However, UCLA got better on defense through the play of Kenny Young. After suffering a concussion against Hawaii and struggling against Stanford, Young flew all over the field on Saturday, collecting 10.5 tackles, including a game-saving tackle of Montez on 3rd down late in the game. Young played fast and was clearly spending less time thinking and more time reacting. It was great to see him play at a high level again.
UCLA also got big-time play from Chigozie Nnoruka, who got the nod at nose tackle. Nnoruka whipped the Colorado interior line time and time and time again and flushed Montez out of the pocket. While UCLA struggled to finish sacks, it was encouraging to see interior pressure come consistently, and Nnoruka looks primed to break out in a big way going forward.
UCLA was also bailed out by Colorado’s refusal to use Phillip Lindsay more often. Lindsay, ever dynamic out of the backfield, only rushed 19 times and caught just 4 passes. Using one of the Pac-12’s best running backs only 23 times is a sin to all football fans. UCLA was also bailed out by numerous drops by Colorado wide receivers, including two in the end zone that left the Buffs to settle for two field goals instead of two touchdowns.
And in a 4 point margin, it’s safe to say Colorado could have used those extra 6 or 8 points.
Colorado also could have also used 3 extra points that they left on the field close to halftime. After a drive stalled at the 11 yard line, Colorado coach Mike MacIntyre elected to try a fake field goal. It failed spectaculary, Kenny Young diagnosed the fake immediately and crushed the holder, and UCLA wound up going into halftime up 14-10 instead of 14-13.
Combined with the whiffed fake, Colorado’s red zone profligacy - the Buffs settled for 3 field goals - bit them in the end. Colorado had a touchdown run called back for a hold, and they had the previously mentioned two end zone drops.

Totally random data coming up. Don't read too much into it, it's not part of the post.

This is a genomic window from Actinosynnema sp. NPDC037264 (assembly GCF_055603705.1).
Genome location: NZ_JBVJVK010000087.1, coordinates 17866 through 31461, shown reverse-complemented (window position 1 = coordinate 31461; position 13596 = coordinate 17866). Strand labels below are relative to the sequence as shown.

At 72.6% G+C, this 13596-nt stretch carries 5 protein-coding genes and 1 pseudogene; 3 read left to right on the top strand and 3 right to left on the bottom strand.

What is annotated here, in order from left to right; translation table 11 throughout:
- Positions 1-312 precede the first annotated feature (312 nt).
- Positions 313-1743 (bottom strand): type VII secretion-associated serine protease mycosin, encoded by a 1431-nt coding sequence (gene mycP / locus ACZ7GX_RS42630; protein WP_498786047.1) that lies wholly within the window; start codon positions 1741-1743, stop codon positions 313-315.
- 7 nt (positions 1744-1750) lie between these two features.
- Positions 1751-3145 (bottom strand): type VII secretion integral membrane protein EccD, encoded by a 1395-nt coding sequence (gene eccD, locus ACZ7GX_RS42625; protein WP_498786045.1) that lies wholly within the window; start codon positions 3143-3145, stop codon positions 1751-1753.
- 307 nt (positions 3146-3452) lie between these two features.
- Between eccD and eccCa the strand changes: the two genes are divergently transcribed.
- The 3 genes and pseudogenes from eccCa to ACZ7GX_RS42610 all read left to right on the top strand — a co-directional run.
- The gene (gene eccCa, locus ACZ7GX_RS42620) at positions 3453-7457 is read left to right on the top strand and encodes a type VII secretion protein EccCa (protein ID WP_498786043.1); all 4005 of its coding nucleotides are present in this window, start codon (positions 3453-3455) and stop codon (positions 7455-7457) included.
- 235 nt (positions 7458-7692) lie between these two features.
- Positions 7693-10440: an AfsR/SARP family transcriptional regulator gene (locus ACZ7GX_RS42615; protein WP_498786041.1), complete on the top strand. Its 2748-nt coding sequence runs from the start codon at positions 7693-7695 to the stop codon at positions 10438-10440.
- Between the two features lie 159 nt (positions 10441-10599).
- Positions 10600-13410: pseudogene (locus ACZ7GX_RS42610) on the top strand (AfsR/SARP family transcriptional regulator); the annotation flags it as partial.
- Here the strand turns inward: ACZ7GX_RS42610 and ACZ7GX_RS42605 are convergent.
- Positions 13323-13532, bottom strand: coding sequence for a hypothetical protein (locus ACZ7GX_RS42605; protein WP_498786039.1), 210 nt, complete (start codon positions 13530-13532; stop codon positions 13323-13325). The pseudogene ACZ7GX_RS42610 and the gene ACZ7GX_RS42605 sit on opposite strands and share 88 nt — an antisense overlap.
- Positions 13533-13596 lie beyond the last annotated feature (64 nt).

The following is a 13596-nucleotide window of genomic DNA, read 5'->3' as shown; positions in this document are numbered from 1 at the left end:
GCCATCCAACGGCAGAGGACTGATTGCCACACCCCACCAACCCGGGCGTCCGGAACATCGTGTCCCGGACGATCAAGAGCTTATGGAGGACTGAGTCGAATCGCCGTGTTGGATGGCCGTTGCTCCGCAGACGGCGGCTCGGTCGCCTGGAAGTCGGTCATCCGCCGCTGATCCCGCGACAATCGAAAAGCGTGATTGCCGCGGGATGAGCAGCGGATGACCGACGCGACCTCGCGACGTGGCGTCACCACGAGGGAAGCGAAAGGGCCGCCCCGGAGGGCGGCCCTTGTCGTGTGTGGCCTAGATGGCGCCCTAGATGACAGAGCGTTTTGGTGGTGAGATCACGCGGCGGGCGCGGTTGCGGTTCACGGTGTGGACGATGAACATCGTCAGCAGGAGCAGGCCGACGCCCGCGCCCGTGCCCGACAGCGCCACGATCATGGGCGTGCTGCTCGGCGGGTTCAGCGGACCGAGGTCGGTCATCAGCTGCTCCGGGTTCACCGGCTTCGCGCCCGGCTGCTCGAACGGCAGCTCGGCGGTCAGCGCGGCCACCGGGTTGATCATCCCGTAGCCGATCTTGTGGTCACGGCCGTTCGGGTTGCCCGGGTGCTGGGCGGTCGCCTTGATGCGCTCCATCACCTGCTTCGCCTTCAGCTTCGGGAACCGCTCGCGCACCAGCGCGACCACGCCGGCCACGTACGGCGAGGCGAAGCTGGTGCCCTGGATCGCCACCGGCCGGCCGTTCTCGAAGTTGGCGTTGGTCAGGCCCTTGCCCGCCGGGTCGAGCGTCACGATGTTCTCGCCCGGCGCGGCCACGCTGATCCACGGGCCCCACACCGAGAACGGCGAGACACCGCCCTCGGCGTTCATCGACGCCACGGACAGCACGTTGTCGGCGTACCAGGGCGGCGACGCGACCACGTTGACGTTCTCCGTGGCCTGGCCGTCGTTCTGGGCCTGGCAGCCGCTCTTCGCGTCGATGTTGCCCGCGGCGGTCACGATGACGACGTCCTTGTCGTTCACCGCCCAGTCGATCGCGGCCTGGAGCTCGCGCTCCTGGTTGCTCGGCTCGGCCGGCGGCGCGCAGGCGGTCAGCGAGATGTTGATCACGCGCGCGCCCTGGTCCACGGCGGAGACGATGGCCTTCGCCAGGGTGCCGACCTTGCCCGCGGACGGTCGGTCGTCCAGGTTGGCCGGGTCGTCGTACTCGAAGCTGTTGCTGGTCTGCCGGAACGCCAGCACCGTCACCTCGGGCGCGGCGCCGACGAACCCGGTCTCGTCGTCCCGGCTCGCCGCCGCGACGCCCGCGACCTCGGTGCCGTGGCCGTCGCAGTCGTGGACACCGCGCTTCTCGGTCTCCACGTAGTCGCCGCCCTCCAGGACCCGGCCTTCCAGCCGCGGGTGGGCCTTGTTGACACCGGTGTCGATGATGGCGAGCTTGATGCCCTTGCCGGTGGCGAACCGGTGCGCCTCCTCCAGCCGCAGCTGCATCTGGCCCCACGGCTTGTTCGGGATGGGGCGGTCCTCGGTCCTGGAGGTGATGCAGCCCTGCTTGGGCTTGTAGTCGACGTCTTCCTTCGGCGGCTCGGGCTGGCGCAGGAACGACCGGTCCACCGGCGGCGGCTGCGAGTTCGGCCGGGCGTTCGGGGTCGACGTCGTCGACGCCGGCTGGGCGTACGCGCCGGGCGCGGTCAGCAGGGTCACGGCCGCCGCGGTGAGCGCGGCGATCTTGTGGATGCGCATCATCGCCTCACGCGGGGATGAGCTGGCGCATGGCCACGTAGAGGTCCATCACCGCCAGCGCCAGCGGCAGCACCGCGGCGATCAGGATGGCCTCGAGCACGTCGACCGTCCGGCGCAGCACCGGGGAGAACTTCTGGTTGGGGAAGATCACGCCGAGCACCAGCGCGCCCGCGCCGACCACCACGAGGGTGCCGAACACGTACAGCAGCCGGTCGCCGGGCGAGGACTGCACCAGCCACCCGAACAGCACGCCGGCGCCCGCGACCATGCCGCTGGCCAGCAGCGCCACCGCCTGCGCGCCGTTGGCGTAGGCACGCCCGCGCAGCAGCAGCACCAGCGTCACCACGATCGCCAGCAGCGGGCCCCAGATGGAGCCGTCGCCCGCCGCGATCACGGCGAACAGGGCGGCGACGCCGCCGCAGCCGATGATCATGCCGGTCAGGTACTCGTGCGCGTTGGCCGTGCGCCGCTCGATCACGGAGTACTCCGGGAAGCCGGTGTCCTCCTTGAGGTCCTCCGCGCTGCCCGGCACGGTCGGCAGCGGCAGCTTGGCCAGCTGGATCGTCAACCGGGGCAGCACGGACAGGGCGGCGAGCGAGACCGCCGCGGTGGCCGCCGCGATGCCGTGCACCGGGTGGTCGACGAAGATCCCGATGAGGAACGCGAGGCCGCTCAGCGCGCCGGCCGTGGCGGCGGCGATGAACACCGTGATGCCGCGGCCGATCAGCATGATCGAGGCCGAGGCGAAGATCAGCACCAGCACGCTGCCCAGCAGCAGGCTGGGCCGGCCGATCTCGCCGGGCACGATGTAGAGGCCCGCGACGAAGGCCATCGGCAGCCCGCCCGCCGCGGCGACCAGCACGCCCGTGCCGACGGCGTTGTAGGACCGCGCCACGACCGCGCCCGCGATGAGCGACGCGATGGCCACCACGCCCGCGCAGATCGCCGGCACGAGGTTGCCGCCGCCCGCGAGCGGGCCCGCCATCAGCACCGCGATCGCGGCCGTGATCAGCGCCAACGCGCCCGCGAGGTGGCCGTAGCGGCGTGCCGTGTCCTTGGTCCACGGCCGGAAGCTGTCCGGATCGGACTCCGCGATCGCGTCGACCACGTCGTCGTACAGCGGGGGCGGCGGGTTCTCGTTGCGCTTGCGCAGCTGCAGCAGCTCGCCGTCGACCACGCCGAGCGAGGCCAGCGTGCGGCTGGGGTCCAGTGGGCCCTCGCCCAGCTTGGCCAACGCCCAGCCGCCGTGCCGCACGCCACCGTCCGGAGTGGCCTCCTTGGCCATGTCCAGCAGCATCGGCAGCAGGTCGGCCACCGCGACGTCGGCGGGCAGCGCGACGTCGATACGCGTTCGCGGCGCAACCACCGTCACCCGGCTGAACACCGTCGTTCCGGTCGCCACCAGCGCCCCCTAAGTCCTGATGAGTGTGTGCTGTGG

But after UCLA sat on the ball for 6 minutes to kick a field goal with 26 seconds left to lead 27-23, the Buffaloes had no timeouts to go 74 yards. They got halfway there - Montez ended up missing on a Hail Mary from the UCLA 37 yard line - but if they were down just 1 instead of 4, a 55 yard field goal for the win would have been more feasible than a desperate Hail Mary. (Let’s not forget that UCLA should have iced the game without the field goal had they snapped the ball later in the play clock more often than they did.) Mike MacIntyre has done a remarkable job rebuilding Colorado into a contending Pac-12 program, but he biffed it Saturday.
Jim Mora won’t care. While his team wasn’t perfect, it did just enough to notch a crucial Pac-12 win and head into the bye week above .500. UCLA’s season has mostly been one long exercise in dumb bounces and luck, so UCLA got them their way this time on Saturday.
UCLA can rest up and heal in advance of a trip to Arizona in two weeks. Mora has never lost to Arizona, but currently, it’s projected as a toss-up game, with the early edge going to Arizona by literally 0.2 points. It’s a must-win for UCLA’s bowl prospects as the schedule gets brutal with Oregon, Washington and Utah to follow.
UCLA may never be able to get out of its own way, but it proved Saturday that it can do just enough. Now the trick becomes turning “just enough” into “more than plenty” to make this season a winning one.